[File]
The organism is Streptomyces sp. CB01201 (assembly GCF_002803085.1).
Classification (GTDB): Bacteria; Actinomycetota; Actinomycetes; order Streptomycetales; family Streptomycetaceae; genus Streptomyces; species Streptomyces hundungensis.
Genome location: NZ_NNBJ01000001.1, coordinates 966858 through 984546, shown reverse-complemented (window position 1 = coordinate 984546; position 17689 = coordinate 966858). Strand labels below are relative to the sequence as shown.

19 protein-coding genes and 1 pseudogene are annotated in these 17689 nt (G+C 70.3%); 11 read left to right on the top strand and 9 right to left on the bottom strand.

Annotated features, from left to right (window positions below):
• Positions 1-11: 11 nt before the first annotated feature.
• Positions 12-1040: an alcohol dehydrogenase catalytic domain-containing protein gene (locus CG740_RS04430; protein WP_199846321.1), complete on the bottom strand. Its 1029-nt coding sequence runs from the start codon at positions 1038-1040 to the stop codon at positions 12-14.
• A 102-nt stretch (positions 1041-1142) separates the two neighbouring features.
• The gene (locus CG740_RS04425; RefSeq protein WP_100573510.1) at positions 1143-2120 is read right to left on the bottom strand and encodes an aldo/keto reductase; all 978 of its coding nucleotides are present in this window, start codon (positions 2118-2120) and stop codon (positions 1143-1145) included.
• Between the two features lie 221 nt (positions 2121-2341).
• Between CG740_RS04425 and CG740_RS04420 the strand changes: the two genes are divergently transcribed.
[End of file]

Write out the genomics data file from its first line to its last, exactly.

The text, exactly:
The organism is Streptomyces sp. CB01201 (assembly GCF_002803085.1).
Classification (GTDB): Bacteria; Actinomycetota; Actinomycetes; order Streptomycetales; family Streptomycetaceae; genus Streptomyces; species Streptomyces hundungensis.
Genome location: NZ_NNBJ01000001.1, coordinates 966858 through 984546, shown reverse-complemented (window position 1 = coordinate 984546; position 17689 = coordinate 966858). Strand labels below are relative to the sequence as shown.

19 protein-coding genes and 1 pseudogene are annotated in these 17689 nt (G+C 70.3%); 11 read left to right on the top strand and 9 right to left on the bottom strand.

Annotated features, from left to right (window positions below):
• Positions 1-11: 11 nt before the first annotated feature.
• Positions 12-1040: an alcohol dehydrogenase catalytic domain-containing protein gene (locus CG740_RS04430; protein WP_199846321.1), complete on the bottom strand. Its 1029-nt coding sequence runs from the start codon at positions 1038-1040 to the stop codon at positions 12-14.
• A 102-nt stretch (positions 1041-1142) separates the two neighbouring features.
• The gene (locus CG740_RS04425; RefSeq protein WP_100573510.1) at positions 1143-2120 is read right to left on the bottom strand and encodes an aldo/keto reductase; all 978 of its coding nucleotides are present in this window, start codon (positions 2118-2120) and stop codon (positions 1143-1145) included.
• Between the two features lie 221 nt (positions 2121-2341).
• Between CG740_RS04425 and CG740_RS04420 the strand changes: the two genes are divergently transcribed.